Senior Sleeping Issues: Tips to Help Mom Sleep
As your loved one ages, many things they used to do effortlessly become much harder. One of those things is sleep. Whether your loved one has dementia, Parkinson’s, or is simply approaching old age, senior sleeping issues are going to come up.
There’s a lot you can do, though, to help them out. Here are three tips to get you started.
3 Tips For Senior Sleeping Issues
#1: Help them figure out what’s going on.
Difficulty sleeping – whether it’s chronic insomnia or not – can be caused by any number of factors, and sometimes even a few of them combined. If you can help your loved one pinpoint the reason (or reasons) behind it, you’ll be that much closer to coming up with a solution. Try to help your loved one with the following; enlist the assistance of the staff at their residence if you can.
- A sleep diary. Help your loved one keep track of what time they got into bed, when they fell asleep, if they woke up in the middle of the night (and how often). Also: Why did they wake up? Pain? Fear? Thirst? Restroom run?
- Medication check. Take a look if your loved one is taking any meds that cause daytime drowsiness or insomnia.
- Check their eating habits. Some people find it harder to fall asleep after certain foods. Others find that if they eat too close to bedtime, they experience discomfort that wakes them up later on. See if you can nail down your loved one’s evening bedtime habits and note any possible connection between specific foods and restless nights.
#2: Talk to their doctor about their sleeping issues.
After you’ve gotten as much information as you can, it’s time to make an appointment with your loved one’s primary physician. If you can go along with them, great. If not, make sure that whoever does accompany them knows all the relevant information – as well as which questions need to be asked. Here are some:
- Are there any meds Mom’s taking that have sleep-disrupting side effects that she and/or the staff at her residence might not be aware of?
- If so, are there any substitutes that will work as well – and don’t have similar side effects?
- Is there anything in the blood work that might be causing Dad to have senior sleeping issues, like anemia?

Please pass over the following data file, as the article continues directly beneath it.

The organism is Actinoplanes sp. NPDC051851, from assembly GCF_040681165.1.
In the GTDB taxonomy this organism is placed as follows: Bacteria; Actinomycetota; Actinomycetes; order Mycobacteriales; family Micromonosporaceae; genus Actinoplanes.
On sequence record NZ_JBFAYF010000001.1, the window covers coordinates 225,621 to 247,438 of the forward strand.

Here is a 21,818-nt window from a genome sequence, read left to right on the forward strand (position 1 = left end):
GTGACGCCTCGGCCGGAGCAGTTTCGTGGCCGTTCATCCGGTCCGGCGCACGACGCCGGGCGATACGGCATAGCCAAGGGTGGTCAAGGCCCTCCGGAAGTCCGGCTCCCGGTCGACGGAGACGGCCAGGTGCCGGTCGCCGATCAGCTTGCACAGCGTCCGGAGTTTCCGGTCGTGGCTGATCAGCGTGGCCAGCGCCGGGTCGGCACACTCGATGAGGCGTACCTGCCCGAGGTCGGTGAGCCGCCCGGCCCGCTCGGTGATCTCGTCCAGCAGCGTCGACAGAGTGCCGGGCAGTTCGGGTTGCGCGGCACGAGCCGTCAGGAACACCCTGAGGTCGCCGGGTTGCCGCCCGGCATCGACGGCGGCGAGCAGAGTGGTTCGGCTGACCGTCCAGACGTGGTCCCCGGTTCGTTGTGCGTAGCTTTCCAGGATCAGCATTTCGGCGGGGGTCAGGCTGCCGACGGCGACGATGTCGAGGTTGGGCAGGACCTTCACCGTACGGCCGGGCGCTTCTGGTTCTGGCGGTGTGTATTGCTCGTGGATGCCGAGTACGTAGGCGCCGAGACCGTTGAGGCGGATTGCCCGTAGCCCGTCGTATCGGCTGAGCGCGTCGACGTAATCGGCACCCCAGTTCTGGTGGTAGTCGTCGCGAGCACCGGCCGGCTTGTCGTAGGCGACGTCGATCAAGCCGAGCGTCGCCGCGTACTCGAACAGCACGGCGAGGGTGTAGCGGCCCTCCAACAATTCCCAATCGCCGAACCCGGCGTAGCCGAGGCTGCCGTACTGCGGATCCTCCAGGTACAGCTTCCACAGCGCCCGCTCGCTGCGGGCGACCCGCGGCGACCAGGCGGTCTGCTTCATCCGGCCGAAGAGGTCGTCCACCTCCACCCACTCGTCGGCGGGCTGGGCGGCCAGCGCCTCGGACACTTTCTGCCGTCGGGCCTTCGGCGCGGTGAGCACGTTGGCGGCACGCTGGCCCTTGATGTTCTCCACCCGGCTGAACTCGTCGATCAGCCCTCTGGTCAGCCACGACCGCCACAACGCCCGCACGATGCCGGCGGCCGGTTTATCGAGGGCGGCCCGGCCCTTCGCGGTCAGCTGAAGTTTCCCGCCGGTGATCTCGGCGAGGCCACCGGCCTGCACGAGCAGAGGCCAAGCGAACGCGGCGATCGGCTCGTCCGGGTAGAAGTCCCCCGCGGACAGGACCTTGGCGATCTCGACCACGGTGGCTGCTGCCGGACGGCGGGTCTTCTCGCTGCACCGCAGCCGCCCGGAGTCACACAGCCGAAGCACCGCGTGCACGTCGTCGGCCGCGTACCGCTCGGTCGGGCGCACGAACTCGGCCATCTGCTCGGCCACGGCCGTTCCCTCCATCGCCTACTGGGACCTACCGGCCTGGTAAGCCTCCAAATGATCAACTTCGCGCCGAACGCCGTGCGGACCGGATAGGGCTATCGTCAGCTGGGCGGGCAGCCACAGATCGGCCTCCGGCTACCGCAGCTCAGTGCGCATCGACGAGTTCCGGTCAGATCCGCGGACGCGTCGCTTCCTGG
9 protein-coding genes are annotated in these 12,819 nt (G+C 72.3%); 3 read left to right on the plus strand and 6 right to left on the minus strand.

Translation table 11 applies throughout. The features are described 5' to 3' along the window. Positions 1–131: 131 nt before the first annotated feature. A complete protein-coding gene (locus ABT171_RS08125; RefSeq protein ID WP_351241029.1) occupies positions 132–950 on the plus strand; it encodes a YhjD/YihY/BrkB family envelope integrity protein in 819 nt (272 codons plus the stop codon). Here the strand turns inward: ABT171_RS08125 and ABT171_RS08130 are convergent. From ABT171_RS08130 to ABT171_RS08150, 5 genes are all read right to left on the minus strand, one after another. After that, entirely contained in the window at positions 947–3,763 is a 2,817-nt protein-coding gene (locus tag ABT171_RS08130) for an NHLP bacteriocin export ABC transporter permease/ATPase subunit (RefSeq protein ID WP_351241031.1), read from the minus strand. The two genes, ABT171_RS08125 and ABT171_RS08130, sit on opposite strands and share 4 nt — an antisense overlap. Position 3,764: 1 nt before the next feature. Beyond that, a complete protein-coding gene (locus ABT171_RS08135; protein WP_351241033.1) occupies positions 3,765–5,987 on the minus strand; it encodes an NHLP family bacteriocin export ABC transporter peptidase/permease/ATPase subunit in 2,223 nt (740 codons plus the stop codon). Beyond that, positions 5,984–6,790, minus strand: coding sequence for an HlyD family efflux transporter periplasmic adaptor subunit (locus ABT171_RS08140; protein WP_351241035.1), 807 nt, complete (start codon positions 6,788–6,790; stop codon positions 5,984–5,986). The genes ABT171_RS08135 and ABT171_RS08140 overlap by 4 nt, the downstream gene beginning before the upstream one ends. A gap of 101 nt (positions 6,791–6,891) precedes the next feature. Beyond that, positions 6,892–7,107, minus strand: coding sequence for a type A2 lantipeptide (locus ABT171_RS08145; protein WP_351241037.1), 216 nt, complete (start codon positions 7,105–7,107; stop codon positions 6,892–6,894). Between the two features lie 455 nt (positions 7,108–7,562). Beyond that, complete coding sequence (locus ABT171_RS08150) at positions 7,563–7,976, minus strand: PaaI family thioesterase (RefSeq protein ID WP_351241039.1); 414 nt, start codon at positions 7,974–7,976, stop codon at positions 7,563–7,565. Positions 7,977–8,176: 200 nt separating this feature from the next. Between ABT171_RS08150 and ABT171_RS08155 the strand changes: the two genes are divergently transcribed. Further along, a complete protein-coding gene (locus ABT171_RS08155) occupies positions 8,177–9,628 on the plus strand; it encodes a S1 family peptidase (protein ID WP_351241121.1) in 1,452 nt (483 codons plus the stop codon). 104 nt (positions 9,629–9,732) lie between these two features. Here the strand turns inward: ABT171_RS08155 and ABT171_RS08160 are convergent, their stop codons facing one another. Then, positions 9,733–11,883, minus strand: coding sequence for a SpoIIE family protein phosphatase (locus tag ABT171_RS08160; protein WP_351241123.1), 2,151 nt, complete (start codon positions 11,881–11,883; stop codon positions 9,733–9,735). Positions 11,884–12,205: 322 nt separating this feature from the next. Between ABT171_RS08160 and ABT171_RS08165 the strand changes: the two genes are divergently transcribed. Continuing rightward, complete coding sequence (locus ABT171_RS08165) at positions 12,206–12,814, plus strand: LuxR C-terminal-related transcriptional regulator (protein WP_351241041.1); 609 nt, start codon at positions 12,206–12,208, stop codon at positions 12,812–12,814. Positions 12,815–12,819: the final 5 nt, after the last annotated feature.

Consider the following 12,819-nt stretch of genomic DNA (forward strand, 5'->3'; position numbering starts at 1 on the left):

- Which alternatives exist to sleeping pills?
- Do you have any suggestions for changes in my loved one’s daily routine that might improve their ability to sleep?
#3: Lifestyle changes.
After you’ve spoken to your loved one’s medical and gotten any recommendations they might have, it’s time to sit down with your loved one and take a look at their daily routines. Speak to the administration at their long-term care or senior residence community to see how they might be able to help make changes that will improve your loved one’s sleeping patterns. Make a list of everyone’s suggestions so you can keep track. Just one thing: Don’t try more than one change at a time; if you do, you won’t know which ones are working and which ones aren’t.
Ideas to think about:
- Caffeine. Is Mom a real coffee drinker? If the answer is yes, she might be having too much caffeine too late in the day. Try limiting the caffeine to the morning, and transitioning to decaf from noon on.
- Liquids. Dehydration in seniors is a real concern. But is Dad drinking throughout the day, or is he packing it in toward evening? Drinking too much before bed will keep anybody hopping, let alone an older adult.
- Naps. If your loved one is napping for an extended time later in the day, insomnia is almost sure to follow. Talk to whoever’s in charge in the afternoon about adjusting the times when your loved one naps as well as the duration.
- Sleep routines. Encourage your loved one to develop a sleep routine. Do they enjoy reading before bed? Listening to music? Do they prefer the blinds drawn or open? Would a bath before bed relax them? Doing the same sleep prep at the same time each night can help the body mellow out and sleep better.
Getting to the root of any senior’s sleeping issues will take some time and a lot of patience. And you might not be able to solve them completely. Hopefully, though, with some trial and error, you’ll succeed in helping your loved one improve the quality and quantity of their sleeping hours. Which will make them a lot happier – and you, too.